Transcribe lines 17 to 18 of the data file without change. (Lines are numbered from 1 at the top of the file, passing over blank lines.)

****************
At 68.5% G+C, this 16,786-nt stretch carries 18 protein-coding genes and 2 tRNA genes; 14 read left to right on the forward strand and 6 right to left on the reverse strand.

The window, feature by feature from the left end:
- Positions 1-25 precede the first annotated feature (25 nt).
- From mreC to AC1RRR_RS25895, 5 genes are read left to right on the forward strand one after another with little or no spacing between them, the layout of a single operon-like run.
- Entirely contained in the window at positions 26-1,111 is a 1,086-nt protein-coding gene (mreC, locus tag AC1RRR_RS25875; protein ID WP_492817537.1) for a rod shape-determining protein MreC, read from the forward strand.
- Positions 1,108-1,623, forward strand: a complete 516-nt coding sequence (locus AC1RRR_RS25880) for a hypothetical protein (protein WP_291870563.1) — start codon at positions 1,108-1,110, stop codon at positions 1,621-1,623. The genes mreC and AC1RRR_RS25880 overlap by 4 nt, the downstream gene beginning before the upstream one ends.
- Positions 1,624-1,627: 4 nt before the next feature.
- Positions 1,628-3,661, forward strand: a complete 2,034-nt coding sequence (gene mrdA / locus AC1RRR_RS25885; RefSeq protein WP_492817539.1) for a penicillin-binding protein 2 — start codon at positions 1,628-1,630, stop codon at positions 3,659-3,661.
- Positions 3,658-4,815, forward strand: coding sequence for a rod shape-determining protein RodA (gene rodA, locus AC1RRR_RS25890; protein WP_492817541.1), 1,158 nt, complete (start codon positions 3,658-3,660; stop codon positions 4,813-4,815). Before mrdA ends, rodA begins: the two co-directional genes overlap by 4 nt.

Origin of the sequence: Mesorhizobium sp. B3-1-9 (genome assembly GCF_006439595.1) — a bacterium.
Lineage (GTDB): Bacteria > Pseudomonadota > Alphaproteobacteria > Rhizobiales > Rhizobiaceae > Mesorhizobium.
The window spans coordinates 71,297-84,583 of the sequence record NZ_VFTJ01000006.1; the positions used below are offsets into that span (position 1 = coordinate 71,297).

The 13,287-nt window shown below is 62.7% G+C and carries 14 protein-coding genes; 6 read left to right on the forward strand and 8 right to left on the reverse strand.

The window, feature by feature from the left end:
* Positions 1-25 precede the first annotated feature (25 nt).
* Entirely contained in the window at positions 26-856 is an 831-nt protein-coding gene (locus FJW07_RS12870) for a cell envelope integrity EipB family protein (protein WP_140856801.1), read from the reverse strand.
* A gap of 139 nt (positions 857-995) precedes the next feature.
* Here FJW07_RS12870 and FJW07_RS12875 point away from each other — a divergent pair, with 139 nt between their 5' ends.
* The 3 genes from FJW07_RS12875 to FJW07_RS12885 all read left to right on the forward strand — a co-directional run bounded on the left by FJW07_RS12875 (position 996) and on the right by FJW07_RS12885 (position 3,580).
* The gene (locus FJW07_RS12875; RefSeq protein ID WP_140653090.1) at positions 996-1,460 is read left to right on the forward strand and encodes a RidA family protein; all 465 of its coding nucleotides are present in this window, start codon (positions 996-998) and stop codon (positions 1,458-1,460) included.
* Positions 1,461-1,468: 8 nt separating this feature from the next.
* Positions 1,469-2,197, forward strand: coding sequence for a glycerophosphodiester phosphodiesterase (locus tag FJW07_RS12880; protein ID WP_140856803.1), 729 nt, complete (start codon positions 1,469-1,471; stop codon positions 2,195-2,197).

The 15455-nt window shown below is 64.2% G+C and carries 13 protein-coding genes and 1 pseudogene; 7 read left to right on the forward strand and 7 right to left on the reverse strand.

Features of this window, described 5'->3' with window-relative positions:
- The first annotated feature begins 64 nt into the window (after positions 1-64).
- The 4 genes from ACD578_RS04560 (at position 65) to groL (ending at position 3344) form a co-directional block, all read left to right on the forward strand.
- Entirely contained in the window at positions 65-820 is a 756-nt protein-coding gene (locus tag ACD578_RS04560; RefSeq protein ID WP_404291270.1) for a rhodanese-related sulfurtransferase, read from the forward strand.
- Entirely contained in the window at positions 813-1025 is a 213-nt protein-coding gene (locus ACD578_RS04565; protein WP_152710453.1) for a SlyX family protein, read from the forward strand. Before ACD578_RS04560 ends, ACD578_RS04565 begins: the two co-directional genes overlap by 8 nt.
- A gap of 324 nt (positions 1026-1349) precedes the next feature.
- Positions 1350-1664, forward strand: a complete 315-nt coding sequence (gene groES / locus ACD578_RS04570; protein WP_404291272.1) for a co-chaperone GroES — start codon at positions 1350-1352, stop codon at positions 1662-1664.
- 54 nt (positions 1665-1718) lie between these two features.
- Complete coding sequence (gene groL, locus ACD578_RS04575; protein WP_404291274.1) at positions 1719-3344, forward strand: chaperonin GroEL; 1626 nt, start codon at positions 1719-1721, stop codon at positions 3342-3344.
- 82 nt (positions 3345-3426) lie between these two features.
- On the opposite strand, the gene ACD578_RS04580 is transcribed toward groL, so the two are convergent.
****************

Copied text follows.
* A gap of 139 nt (positions 857-995) precedes the next feature.
* Here FJW07_RS12870 and FJW07_RS12875 point away from each other — a divergent pair, with 139 nt between their 5' ends.